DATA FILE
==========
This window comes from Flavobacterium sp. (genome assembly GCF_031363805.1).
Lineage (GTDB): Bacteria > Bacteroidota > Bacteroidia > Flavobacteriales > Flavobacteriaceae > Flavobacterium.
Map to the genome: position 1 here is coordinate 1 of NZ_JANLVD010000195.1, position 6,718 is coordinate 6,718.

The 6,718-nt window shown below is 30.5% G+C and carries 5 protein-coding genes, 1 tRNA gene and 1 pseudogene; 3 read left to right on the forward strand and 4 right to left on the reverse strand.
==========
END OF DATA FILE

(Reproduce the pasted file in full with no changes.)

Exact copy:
This window comes from Flavobacterium sp. (genome assembly GCF_031363805.1).
Lineage (GTDB): Bacteria > Bacteroidota > Bacteroidia > Flavobacteriales > Flavobacteriaceae > Flavobacterium.
Map to the genome: position 1 here is coordinate 1 of NZ_JANLVD010000195.1, position 6,718 is coordinate 6,718.

The 6,718-nt window shown below is 30.5% G+C and carries 5 protein-coding genes, 1 tRNA gene and 1 pseudogene; 3 read left to right on the forward strand and 4 right to left on the reverse strand.